https://en.m.wikipedia.org/wiki/Maple_syrup

And this is a Vermont maple syrup site which also states that the Brix scale must be in a narrow band of 66% - 68% in order for it to be sold as pure maple syrup, which is the same as Canadian regulations. https://vermontmaple.org/maple-syrup-grades
https://www.thecanadianencyclopedia....sugar-industry

There don't even seem to be any international disputes about sugar (Brix) levels. The only question that comes up at all is the Wikipedia reference to American states with less stringent regulations than Canada or Vermont calling something pure maple syrup when it has to be contain only mostly pure. I find nothing at all about 80% purity or 90% for that matter.

Last edited by netwit; 06-09-2019 at 11:34 PM..
Reply With Quote Quick reply to this message
 
Old 06-10-2019, 01:25 AM
 
Location: Alberta, Canada
2,179 posts, read 1,756,364 times
Reputation: 2652
Nice post, netwit. I'd rep if I could, but I need to spread it around a little more.

Back when I was in my twenties, I used to volunteer at an Ontario demonstration sugarbush, for the tourists. We produced 100% maple syrup, made by boiling down maple sap; no dilution, no adulteration, and tourists paid full price for such syrup in the gift shop. As for the restaurant, you could have pancakes served with our fresh-daily syrup. We took pride in never serving nor selling anything but 100% Ontario maple syrup, and it was never diluted or adulterated it in any way.

As for me, I was only a volunteer during sugaring season, but I'd always get a five-gallon can of our pure maple syrup as a "thank-you." I'd apportion it out among my fiends and family, but I always kept a portion for myself. When you worked to provide it, it tasted so much better!
Reply With Quote Quick reply to this message
 
Old 06-10-2019, 06:20 AM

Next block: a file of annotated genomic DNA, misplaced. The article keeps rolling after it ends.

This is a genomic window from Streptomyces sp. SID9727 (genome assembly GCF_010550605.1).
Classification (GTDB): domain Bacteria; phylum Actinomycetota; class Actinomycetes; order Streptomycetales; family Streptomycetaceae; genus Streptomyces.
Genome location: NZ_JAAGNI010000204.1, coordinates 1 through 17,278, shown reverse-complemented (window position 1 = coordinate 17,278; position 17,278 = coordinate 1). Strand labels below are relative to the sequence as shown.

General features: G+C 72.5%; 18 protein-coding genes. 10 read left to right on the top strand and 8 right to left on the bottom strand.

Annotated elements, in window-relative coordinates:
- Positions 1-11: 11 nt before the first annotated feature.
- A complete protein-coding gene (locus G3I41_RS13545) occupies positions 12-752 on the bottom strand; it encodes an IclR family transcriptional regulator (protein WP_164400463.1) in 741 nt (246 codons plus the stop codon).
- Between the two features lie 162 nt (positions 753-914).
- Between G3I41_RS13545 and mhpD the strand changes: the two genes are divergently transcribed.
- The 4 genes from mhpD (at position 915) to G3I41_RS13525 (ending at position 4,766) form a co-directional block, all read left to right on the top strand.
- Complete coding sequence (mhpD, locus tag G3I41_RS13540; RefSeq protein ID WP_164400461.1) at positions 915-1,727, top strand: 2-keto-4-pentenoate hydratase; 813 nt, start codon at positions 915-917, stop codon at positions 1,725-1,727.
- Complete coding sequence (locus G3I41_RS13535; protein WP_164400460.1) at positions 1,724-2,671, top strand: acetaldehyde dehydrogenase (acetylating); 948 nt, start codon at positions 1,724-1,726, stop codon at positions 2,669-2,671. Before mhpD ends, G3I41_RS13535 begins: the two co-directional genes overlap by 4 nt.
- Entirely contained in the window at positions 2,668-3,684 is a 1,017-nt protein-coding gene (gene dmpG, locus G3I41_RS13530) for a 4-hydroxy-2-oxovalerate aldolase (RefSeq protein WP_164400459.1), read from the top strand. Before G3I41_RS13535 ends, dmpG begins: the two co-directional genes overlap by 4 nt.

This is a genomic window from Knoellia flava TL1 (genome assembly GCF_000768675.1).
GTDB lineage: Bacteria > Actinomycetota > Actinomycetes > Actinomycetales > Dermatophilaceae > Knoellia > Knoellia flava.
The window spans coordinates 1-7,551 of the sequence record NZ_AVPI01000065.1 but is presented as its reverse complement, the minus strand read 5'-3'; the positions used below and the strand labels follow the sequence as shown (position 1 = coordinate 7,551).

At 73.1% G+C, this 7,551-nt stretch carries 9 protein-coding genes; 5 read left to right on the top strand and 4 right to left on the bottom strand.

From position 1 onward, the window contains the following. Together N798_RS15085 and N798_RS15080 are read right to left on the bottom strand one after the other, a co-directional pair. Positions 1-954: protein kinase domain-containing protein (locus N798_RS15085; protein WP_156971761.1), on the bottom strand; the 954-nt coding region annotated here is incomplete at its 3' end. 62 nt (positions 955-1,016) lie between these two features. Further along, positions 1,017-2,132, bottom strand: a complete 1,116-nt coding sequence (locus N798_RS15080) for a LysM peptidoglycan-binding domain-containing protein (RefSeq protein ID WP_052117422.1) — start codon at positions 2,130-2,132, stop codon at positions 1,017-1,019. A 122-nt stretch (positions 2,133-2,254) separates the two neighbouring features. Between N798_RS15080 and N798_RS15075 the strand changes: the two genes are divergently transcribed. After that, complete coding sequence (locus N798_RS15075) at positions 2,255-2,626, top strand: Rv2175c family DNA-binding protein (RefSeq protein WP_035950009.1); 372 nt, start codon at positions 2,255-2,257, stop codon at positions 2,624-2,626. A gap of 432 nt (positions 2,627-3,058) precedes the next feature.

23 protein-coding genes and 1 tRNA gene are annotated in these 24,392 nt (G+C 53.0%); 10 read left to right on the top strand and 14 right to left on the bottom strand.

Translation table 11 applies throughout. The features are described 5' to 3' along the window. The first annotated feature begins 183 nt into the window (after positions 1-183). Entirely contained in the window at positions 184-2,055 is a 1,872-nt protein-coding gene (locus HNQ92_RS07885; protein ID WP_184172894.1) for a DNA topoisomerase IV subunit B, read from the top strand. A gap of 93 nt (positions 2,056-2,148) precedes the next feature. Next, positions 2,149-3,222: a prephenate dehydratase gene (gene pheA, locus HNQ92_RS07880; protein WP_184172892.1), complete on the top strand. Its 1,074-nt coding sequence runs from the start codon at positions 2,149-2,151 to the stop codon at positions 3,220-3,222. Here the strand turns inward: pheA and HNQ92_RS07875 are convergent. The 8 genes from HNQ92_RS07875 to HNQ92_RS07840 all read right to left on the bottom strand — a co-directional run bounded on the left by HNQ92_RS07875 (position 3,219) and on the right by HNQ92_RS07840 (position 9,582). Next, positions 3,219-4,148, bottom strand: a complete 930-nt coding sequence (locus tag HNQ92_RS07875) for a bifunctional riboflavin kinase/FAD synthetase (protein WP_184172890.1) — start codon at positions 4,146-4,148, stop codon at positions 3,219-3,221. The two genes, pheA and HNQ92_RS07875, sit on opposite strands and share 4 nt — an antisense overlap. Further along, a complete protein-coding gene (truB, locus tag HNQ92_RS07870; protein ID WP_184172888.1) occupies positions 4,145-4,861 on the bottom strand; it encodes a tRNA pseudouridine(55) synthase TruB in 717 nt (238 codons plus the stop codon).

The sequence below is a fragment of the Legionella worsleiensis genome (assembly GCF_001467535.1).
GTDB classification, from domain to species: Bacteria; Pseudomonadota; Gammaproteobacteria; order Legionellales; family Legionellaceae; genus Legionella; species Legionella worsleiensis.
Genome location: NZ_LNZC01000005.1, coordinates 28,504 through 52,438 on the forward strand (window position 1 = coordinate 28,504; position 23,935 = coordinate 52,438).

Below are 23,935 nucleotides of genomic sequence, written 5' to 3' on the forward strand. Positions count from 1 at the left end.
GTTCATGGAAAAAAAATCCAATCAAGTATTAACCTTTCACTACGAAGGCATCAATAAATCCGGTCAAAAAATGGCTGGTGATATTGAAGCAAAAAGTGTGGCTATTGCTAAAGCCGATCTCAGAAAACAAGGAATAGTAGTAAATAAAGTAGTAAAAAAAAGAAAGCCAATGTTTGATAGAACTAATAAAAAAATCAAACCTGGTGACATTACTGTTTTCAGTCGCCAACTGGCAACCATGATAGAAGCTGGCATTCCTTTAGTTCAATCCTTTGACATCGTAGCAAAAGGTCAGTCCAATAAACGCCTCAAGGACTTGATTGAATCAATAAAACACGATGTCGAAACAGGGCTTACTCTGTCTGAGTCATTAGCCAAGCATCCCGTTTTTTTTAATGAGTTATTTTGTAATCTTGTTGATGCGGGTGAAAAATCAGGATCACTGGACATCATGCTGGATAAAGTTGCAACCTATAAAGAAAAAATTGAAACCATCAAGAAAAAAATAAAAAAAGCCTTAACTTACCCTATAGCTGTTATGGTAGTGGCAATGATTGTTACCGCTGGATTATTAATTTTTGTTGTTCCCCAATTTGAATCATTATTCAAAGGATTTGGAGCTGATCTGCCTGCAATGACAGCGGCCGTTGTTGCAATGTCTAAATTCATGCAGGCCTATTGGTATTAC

Location: Montreal -> CT -> MA -> Montreal -> Ottawa
16,692 posts, read 26,786,951 times
Reputation: 26671
Quote:
Originally Posted by ChevySpoons View Post
Nice post, netwit. I'd rep if I could, but I need to spread it around a little more.
I repped her for you. Literally signed "For Chevy"
Reply With Quote Quick reply to this message
 
Old 06-10-2019, 10:11 AM
 
Location: Canada
5,692 posts, read 6,544,693 times
Reputation: 8193
Quote:
Originally Posted by DawnMTL View Post
I repped her for you. Literally signed "For Chevy"
Bahaha!
Reply With Quote Quick reply to this message
 
Old 06-10-2019, 11:16 AM
 
Location: Vancouver
12,697 posts, read 8,771,886 times
Reputation: 7314
Quote:
Originally Posted by netwit View Post
I found it interesting as well so I did some Google research. I think you almost have to be a producer to understand it, but since regulations were standardized between the U.S. and Canada it doesn't seem as though there are many differences. It seems as though the "water" Wyoming refers to is the density of the sap. The higher the sugar content, the denser the syrup. However if it is too dense, it turns into a sugary candy rather than syrup, which it seems is sometimes a difficult exact bar to hit, so in the whole sugaring off process, the density of the syrup is adjusted by adding distilled water. This applies whether in Quebec or Vermont. I think it sounds as though this water is evaporated though, not that the syrup is watered down. It's just about thinning it out while you try to reach the exact 66% density point (or something).

However the Wikipedia article states that Canadian maple syrup must entirely contain maple syrup, while American syrup only has to contain mostly maple syrup. This is different from density though (I think). Vermont has stricter regulations. However, I don't know if the Wikipedia article was updated since the standardization of maple syrup so maybe American maple syrup is 100% maple syrup without other things added all over the place.

https://en.m.wikipedia.org/wiki/Maple_syrup

And this is a Vermont maple syrup site which also states that the Brix scale must be in a narrow band of 66% - 68% in order for it to be sold as pure maple syrup, which is the same as Canadian regulations. https://vermontmaple.org/maple-syrup-grades
https://www.thecanadianencyclopedia....sugar-industry

There don't even seem to be any international disputes about sugar (Brix) levels. The only question that comes up at all is the Wikipedia reference to American states with less stringent regulations than Canada or Vermont calling something pure maple syrup when it has to be contain only mostly pure. I find nothing at all about 80% purity or 90% for that matter.
This is sort of where I was headed. I can not imagine Canadian Maple syrup to be adulterated and sold as pure. I just don't understand the definition of Maple Syrup in the link, about potable water.